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Playing for the Breaks: Insurgent Mistakes

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Journal article

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Insurgent leaders commit strategic mistakes that can significantly retard their efforts, and if properly leveraged by counterinsurgent forces, may lead to the insurgents defeat. Despite the pivotal role these mistakes play in the trajectory of internal conflicts, they have been afforded little attention in academic and practitioner literature. This article seeks to fill that void by establishing a typology of insurgent strategic errors, outlining a framework for understanding when certain mistakes are made, and offering a brief case study to help illustrate the typology and timing framework. Insurgent strategic mistakes come in two basic forms original sins and situational miscalculations. Original sins are fundamental errors in the initial design of an insurgency. This article, however, is concerned with situational miscalculations. These are mistakes that are made by insurgent leaders during the course of an insurgency and principally involve decisions regarding intermediate objectives and tactics to be employed. Most mistakes in this category have a common root in overreach. Simply put, insurgent leaders overestimate their own capacity with respect to the level of popular support for the movement and the governments capacity and willingness to respond in a forceful and effective manner. The 10 situational miscalculations commonly made by insurgent leaders that are discussed in this work are as follows Imprudent Armed Actions, Zealotry, Dysfunctional Terror, Exporting Terror, Overreliance on External Support, Holding Ground, Conventional Orientation, High Stakes Offensive, Security Lapses, and Enmeshing in Crime. The article also explores the timing of mistakes and insurgent mistakes made in Iraq by al Qaeda in Iraq AQI. Including the concept of insurgent mistakes in evolving counterinsurgency doctrine will enhance the counterinsurgents ability to take advantage of insurgent mistakes while playing for the breaks.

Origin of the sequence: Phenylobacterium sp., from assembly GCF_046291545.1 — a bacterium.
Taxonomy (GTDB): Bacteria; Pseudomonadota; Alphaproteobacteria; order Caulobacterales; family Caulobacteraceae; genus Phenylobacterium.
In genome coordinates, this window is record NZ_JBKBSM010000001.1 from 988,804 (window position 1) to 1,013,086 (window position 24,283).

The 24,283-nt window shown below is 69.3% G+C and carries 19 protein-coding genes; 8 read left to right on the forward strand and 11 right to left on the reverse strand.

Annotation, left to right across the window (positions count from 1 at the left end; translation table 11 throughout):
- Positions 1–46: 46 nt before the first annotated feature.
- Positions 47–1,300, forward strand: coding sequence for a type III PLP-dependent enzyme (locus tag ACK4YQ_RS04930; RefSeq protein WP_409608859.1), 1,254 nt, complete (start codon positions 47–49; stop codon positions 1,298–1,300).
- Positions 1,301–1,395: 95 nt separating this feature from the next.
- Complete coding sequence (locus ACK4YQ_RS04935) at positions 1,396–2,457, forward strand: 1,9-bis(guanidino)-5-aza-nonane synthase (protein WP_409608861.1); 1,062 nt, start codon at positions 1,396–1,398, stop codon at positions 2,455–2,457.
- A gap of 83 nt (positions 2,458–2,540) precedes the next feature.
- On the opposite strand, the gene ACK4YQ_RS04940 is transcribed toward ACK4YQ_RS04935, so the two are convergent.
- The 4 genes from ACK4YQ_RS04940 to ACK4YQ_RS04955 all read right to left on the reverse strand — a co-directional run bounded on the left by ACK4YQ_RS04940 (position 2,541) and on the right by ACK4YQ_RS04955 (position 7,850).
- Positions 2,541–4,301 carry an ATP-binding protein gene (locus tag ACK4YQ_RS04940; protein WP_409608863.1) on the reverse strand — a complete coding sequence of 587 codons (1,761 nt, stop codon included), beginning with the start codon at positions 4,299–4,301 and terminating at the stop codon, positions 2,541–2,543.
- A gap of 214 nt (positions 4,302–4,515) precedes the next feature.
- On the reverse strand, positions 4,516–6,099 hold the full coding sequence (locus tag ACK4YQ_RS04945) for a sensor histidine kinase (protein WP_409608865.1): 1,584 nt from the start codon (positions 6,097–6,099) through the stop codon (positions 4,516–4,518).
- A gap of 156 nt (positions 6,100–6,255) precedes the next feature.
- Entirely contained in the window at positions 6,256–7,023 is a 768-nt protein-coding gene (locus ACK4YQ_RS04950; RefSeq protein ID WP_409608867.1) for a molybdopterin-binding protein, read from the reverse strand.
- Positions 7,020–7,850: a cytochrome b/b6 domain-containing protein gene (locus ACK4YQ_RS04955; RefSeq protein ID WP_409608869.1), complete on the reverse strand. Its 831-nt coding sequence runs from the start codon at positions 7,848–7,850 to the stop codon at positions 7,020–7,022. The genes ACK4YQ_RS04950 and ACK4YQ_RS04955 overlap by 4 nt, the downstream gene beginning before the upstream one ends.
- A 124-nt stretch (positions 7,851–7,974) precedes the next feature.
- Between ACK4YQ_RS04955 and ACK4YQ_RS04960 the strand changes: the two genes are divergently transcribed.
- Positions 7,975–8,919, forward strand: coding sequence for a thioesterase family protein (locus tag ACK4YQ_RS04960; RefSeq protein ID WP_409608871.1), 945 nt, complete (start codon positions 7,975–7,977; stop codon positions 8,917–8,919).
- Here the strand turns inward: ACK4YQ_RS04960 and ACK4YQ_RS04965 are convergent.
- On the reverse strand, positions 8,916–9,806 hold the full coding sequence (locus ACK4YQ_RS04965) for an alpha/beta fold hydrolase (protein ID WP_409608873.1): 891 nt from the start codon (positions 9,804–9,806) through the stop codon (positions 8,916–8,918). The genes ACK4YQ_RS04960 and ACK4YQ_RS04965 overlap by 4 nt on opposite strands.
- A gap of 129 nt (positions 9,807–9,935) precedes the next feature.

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  • Humanities and History
  • Unconventional Warfare

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